Senate Confirms Thomas-Greenfield As Ambassador To United Nations

(Reuters) – The U.S. Senate on Tuesday confirmed President Joe Biden’s candidate, veteran diplomat Linda Thomas-Greenfield, as U.S. Ambassador to the United Nations and added a key member to its national security team almost a month after her hearing.

The 100-member Senate supported Thomas Greenfield 78 to 20 to serve as Washington’s representative on the world council and a member of the Biden cabinet, well above the required simple majority.

All of the no-votes came from Republicans.

Thomas-Greenfield, 68, is a 35-year foreign service veteran who has served on four continents, particularly Africa.

Republicans who opposed their nomination focused on a 2019 speech that some described as favorable to Beijing. Thomas-Greenfield and her followers pushed back, citing her decades as a diplomat in an attempt to increase US influence and counter China.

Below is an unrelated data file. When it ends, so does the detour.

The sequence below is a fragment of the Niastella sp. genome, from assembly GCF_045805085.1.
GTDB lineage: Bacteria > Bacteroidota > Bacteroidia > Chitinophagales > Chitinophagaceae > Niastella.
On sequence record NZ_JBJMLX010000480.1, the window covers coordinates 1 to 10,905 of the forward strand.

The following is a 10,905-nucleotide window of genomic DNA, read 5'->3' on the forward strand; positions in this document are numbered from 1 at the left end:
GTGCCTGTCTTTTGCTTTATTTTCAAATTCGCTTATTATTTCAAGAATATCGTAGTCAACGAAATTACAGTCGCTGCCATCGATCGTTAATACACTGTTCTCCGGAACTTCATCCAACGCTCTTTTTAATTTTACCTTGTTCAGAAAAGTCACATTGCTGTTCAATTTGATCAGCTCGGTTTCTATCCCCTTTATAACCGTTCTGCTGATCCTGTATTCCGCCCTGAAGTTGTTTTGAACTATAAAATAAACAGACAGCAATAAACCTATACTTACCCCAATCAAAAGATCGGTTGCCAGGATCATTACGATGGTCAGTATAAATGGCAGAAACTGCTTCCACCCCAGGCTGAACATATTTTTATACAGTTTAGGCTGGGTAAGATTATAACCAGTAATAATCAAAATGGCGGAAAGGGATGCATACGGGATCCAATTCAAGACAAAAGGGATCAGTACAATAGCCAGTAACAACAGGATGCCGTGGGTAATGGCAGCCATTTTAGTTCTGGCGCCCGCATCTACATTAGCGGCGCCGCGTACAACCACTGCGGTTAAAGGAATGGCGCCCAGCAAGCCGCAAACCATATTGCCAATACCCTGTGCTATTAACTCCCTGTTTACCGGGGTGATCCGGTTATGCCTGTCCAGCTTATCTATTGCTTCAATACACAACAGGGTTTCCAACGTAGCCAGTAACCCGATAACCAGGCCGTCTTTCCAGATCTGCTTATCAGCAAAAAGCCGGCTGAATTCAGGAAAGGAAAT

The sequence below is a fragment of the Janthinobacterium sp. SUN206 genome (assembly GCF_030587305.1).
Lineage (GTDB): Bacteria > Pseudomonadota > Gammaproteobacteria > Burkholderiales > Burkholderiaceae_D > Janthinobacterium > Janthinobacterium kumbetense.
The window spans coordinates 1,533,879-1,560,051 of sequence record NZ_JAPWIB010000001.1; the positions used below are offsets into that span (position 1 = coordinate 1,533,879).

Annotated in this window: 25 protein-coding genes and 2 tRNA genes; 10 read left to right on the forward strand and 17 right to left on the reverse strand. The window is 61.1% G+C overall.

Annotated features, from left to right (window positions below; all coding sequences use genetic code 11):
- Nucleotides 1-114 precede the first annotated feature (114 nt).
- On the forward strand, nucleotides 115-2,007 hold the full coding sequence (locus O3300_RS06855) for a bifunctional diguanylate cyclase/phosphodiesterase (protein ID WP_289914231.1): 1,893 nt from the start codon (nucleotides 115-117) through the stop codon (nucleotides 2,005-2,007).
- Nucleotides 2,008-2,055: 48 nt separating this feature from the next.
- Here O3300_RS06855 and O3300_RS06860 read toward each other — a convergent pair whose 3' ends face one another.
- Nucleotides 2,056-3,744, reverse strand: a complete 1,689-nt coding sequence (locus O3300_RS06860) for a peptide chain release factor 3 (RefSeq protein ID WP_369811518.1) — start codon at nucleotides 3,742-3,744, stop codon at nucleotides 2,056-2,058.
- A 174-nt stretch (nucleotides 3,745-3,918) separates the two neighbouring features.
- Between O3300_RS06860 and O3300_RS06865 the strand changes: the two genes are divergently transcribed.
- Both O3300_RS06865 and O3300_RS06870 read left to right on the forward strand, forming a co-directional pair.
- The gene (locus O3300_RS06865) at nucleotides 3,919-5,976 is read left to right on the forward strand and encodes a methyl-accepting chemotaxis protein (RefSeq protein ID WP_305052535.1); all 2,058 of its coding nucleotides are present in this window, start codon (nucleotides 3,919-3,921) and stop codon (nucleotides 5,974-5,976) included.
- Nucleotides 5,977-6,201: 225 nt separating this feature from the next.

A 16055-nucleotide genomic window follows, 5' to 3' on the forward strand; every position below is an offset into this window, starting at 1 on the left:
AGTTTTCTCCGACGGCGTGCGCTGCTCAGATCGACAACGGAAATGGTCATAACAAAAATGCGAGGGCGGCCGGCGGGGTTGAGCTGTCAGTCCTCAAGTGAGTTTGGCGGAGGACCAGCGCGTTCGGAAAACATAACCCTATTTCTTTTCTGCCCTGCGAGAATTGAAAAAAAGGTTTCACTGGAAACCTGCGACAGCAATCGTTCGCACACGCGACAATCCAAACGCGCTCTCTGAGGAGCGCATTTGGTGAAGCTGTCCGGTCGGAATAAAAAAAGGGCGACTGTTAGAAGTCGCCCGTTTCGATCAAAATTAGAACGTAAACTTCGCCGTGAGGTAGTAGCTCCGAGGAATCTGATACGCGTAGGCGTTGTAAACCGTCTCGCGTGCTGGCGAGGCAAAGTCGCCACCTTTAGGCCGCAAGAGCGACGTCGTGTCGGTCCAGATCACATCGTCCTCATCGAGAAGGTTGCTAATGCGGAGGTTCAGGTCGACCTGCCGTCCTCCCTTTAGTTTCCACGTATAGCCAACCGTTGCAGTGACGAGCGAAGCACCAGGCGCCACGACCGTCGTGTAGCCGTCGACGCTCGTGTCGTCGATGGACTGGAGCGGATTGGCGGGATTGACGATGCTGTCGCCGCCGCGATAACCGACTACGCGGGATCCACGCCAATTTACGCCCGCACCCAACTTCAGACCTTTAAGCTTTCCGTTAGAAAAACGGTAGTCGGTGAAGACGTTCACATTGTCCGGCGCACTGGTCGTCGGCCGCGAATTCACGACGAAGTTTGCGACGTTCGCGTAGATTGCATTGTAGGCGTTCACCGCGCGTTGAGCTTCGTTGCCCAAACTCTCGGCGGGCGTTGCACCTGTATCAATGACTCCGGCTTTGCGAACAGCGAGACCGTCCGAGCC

At her confirmation hearing in late January, she stressed the importance of renewed US engagement with the 193 members of the United Nations to challenge China’s efforts to “advance an authoritarian agenda.”

China has worked to gain greater global leverage on a challenge for traditional US leadership, often by providing loans to developing countries in Africa and elsewhere that tie them more closely to the Beijing government.

“Ambassador Thomas-Greenfield has a long history of outspoken opposition to China’s use of debt-trap tactics and its increasingly vicious presence on world government bodies,” said Democratic Senator Bob Menendez, chairman of the Senate Foreign Relations Committee, as he urged support.

Tensions between the two superpowers reached a boiling point at the United Nations over the coronavirus pandemic last year when then-President Donald Trump, a Republican, withdrew the United States from international organizations as part of his America First foreign policy agenda.

Democrat Biden has emphasized his support for multilateralism in foreign policy by not only selecting an experienced diplomat for the UN post, but also by restoring him to a cabinet role.

(Reporting by Patricia Zengerle, additional reporting by Michelle Nichols; Editing by Jonathan Oatis)

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